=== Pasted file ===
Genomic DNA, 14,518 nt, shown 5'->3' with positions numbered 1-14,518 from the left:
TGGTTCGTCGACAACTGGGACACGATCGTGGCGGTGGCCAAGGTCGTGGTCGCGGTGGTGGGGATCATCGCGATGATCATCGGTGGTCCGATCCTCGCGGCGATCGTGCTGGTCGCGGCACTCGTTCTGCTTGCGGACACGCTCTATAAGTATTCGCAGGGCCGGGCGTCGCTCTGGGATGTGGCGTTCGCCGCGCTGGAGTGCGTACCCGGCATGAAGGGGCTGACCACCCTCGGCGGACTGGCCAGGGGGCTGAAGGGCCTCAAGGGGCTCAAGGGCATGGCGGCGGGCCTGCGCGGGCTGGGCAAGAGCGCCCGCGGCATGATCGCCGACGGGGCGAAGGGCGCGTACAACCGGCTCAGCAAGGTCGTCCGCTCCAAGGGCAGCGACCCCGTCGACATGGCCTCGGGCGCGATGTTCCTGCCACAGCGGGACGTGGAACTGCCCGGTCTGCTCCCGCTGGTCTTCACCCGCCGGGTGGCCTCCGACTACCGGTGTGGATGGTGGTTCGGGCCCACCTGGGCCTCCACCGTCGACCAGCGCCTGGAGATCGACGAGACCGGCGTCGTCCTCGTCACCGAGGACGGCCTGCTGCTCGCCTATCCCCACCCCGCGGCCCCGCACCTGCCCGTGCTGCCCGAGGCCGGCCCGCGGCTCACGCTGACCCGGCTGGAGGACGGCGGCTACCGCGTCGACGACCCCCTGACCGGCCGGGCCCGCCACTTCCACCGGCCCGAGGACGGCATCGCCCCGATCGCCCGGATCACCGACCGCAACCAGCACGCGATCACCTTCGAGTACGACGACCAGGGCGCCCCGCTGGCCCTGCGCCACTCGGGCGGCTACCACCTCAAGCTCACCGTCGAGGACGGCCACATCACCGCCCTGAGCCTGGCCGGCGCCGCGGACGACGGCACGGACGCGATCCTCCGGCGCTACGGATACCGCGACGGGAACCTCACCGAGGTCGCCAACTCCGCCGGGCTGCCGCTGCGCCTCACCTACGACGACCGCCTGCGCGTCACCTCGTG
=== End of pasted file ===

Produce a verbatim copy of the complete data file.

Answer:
Genomic DNA, 14,518 nt, shown 5'->3' with positions numbered 1-14,518 from the left:
TGGTTCGTCGACAACTGGGACACGATCGTGGCGGTGGCCAAGGTCGTGGTCGCGGTGGTGGGGATCATCGCGATGATCATCGGTGGTCCGATCCTCGCGGCGATCGTGCTGGTCGCGGCACTCGTTCTGCTTGCGGACACGCTCTATAAGTATTCGCAGGGCCGGGCGTCGCTCTGGGATGTGGCGTTCGCCGCGCTGGAGTGCGTACCCGGCATGAAGGGGCTGACCACCCTCGGCGGACTGGCCAGGGGGCTGAAGGGCCTCAAGGGGCTCAAGGGCATGGCGGCGGGCCTGCGCGGGCTGGGCAAGAGCGCCCGCGGCATGATCGCCGACGGGGCGAAGGGCGCGTACAACCGGCTCAGCAAGGTCGTCCGCTCCAAGGGCAGCGACCCCGTCGACATGGCCTCGGGCGCGATGTTCCTGCCACAGCGGGACGTGGAACTGCCCGGTCTGCTCCCGCTGGTCTTCACCCGCCGGGTGGCCTCCGACTACCGGTGTGGATGGTGGTTCGGGCCCACCTGGGCCTCCACCGTCGACCAGCGCCTGGAGATCGACGAGACCGGCGTCGTCCTCGTCACCGAGGACGGCCTGCTGCTCGCCTATCCCCACCCCGCGGCCCCGCACCTGCCCGTGCTGCCCGAGGCCGGCCCGCGGCTCACGCTGACCCGGCTGGAGGACGGCGGCTACCGCGTCGACGACCCCCTGACCGGCCGGGCCCGCCACTTCCACCGGCCCGAGGACGGCATCGCCCCGATCGCCCGGATCACCGACCGCAACCAGCACGCGATCACCTTCGAGTACGACGACCAGGGCGCCCCGCTGGCCCTGCGCCACTCGGGCGGCTACCACCTCAAGCTCACCGTCGAGGACGGCCACATCACCGCCCTGAGCCTGGCCGGCGCCGCGGACGACGGCACGGACGCGATCCTCCGGCGCTACGGATACCGCGACGGGAACCTCACCGAGGTCGCCAACTCCGCCGGGCTGCCGCTGCGCCTCACCTACGACGACCGCCTGCGCGTCACCTCGTG